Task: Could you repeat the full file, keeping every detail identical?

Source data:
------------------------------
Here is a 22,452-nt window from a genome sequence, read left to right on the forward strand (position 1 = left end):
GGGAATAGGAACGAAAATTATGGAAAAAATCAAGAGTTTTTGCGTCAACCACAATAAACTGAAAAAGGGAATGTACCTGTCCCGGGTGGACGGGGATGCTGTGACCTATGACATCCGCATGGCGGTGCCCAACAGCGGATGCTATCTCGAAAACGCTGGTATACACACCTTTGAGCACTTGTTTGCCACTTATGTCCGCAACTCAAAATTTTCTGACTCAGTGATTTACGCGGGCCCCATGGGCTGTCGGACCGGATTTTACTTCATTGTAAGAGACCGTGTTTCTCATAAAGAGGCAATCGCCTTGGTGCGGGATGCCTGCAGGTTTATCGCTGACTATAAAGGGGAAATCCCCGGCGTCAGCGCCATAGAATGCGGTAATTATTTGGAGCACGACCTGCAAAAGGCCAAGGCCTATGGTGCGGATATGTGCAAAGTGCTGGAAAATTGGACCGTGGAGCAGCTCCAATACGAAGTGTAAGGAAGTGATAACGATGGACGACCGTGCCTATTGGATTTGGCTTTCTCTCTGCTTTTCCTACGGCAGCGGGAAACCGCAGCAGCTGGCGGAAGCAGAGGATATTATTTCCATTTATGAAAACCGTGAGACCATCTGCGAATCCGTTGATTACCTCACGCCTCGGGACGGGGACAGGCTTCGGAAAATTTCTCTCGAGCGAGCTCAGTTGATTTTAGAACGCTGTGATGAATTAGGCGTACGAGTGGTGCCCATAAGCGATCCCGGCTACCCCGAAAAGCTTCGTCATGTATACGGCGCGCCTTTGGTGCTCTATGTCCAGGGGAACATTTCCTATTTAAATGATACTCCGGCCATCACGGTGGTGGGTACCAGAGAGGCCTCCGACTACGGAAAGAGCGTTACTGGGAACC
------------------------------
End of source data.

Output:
Here is a 22,452-nt window from a genome sequence, read left to right on the forward strand (position 1 = left end):
GGGAATAGGAACGAAAATTATGGAAAAAATCAAGAGTTTTTGCGTCAACCACAATAAACTGAAAAAGGGAATGTACCTGTCCCGGGTGGACGGGGATGCTGTGACCTATGACATCCGCATGGCGGTGCCCAACAGCGGATGCTATCTCGAAAACGCTGGTATACACACCTTTGAGCACTTGTTTGCCACTTATGTCCGCAACTCAAAATTTTCTGACTCAGTGATTTACGCGGGCCCCATGGGCTGTCGGACCGGATTTTACTTCATTGTAAGAGACCGTGTTTCTCATAAAGAGGCAATCGCCTTGGTGCGGGATGCCTGCAGGTTTATCGCTGACTATAAAGGGGAAATCCCCGGCGTCAGCGCCATAGAATGCGGTAATTATTTGGAGCACGACCTGCAAAAGGCCAAGGCCTATGGTGCGGATATGTGCAAAGTGCTGGAAAATTGGACCGTGGAGCAGCTCCAATACGAAGTGTAAGGAAGTGATAACGATGGACGACCGTGCCTATTGGATTTGGCTTTCTCTCTGCTTTTCCTACGGCAGCGGGAAACCGCAGCAGCTGGCGGAAGCAGAGGATATTATTTCCATTTATGAAAACCGTGAGACCATCTGCGAATCCGTTGATTACCTCACGCCTCGGGACGGGGACAGGCTTCGGAAAATTTCTCTCGAGCGAGCTCAGTTGATTTTAGAACGCTGTGATGAATTAGGCGTACGAGTGGTGCCCATAAGCGATCCCGGCTACCCCGAAAAGCTTCGTCATGTATACGGCGCGCCTTTGGTGCTCTATGTCCAGGGGAACATTTCCTATTTAAATGATACTCCGGCCATCACGGTGGTGGGTACCAGAGAGGCCTCCGACTACGGAAAGAGCGTTACTGGGAACC